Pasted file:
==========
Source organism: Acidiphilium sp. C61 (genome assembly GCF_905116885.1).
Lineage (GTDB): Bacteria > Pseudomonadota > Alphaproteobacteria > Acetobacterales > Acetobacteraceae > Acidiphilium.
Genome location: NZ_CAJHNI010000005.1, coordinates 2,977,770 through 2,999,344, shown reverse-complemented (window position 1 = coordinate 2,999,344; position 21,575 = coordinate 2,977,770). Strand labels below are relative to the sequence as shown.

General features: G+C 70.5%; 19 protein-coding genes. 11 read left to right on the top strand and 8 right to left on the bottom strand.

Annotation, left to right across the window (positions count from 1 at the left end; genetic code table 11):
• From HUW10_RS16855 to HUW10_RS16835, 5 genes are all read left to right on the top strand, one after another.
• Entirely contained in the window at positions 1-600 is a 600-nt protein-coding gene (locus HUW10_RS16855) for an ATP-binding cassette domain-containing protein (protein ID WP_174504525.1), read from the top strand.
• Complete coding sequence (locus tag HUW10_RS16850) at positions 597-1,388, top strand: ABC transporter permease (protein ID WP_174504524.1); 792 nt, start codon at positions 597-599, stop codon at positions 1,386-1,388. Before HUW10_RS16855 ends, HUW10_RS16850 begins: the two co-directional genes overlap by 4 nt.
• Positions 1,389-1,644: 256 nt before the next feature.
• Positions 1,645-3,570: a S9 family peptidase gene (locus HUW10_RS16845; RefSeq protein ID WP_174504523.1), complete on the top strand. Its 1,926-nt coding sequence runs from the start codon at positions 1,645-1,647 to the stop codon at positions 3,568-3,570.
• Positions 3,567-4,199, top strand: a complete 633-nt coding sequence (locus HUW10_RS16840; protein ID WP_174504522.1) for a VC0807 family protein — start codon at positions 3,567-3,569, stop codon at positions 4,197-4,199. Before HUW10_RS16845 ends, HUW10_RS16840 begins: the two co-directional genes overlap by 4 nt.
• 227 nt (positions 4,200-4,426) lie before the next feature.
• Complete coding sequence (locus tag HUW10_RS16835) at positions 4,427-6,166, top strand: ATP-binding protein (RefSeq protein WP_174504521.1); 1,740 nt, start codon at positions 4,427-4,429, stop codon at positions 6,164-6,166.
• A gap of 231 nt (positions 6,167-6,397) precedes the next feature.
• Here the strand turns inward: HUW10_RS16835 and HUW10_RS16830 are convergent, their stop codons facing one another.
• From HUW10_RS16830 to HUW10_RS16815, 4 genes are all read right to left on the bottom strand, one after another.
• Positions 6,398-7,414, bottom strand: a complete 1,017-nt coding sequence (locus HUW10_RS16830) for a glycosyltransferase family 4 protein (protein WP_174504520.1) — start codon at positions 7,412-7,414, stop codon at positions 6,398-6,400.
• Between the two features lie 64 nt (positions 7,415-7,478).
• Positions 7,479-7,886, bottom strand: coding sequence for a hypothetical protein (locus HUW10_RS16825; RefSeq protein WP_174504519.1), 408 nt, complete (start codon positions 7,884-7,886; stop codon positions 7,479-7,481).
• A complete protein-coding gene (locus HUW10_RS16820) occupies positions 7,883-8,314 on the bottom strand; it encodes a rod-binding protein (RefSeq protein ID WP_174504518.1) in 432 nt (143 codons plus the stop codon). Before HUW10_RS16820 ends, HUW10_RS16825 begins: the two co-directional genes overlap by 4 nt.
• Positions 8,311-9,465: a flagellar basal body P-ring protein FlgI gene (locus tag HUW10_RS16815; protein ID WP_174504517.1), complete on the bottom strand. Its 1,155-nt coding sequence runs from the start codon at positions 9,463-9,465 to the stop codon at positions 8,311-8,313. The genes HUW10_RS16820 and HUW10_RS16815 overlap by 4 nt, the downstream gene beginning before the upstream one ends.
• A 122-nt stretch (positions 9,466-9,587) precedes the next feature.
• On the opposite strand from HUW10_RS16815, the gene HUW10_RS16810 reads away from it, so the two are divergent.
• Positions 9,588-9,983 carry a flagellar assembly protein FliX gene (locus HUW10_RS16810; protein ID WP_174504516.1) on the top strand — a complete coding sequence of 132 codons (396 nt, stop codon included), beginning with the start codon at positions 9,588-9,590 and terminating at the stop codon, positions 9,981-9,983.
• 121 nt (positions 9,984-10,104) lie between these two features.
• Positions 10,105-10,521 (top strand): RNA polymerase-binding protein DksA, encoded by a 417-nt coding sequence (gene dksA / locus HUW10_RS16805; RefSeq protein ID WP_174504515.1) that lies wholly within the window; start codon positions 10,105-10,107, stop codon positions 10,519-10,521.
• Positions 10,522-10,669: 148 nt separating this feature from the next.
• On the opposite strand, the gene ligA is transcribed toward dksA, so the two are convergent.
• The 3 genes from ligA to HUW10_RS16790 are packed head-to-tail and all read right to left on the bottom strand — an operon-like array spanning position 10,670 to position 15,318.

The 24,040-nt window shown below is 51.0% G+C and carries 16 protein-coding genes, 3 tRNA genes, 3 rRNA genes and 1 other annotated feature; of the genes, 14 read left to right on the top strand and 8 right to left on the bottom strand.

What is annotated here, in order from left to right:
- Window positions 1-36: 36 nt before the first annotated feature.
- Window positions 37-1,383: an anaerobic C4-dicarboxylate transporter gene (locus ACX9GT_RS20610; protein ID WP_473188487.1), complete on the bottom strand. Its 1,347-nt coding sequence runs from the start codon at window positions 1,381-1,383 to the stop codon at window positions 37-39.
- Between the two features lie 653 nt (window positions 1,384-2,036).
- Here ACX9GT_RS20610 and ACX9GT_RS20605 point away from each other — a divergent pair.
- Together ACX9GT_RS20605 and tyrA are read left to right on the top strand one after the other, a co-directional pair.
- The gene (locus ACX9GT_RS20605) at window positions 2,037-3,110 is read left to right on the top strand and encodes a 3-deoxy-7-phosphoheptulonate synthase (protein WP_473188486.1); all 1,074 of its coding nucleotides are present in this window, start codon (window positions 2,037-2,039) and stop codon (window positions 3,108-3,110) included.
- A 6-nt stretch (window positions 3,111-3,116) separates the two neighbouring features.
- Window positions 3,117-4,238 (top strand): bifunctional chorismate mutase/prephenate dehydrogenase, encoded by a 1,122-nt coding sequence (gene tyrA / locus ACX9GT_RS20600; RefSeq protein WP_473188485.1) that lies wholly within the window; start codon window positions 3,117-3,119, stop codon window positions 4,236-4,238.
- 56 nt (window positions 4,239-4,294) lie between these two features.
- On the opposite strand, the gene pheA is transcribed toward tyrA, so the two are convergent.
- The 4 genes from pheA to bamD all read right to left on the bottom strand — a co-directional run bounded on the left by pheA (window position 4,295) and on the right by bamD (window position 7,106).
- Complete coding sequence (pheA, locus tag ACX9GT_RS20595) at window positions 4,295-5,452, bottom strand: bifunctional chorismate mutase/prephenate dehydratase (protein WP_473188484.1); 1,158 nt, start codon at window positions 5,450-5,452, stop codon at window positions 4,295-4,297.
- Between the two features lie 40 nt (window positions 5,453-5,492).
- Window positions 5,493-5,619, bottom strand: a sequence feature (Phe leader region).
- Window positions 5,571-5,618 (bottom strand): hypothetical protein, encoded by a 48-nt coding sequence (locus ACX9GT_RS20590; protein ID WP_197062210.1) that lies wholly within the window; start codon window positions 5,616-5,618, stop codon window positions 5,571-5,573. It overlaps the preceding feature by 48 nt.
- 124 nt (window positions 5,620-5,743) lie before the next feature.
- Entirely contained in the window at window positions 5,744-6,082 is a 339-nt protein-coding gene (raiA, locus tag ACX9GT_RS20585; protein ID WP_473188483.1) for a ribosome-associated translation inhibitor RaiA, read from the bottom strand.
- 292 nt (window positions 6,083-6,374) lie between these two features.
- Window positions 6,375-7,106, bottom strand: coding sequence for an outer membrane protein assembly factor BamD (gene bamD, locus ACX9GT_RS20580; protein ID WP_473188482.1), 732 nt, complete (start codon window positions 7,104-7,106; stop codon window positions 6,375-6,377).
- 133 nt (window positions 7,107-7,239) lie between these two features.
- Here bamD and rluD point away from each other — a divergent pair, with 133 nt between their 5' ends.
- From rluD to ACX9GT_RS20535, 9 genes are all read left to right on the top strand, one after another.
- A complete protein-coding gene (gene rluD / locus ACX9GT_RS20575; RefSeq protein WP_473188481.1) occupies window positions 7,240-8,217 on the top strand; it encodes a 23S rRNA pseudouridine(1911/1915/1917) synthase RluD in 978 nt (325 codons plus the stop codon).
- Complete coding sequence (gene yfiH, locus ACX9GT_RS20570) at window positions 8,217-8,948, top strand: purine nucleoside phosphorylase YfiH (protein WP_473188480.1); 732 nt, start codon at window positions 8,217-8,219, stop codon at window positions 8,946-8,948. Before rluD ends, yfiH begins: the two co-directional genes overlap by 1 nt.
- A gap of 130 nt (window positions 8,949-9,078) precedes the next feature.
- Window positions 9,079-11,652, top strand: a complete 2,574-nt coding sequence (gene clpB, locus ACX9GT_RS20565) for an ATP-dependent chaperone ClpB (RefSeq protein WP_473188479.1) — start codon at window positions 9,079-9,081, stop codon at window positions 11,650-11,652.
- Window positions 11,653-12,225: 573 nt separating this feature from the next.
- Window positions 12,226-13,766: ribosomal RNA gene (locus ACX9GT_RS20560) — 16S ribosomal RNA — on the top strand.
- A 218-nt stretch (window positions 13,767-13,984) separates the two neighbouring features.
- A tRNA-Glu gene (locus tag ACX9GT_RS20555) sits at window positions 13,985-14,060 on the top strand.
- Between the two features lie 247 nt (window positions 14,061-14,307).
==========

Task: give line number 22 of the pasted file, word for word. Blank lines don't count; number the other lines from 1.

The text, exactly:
• A 122-nt stretch (positions 9,466-9,587) precedes the next feature.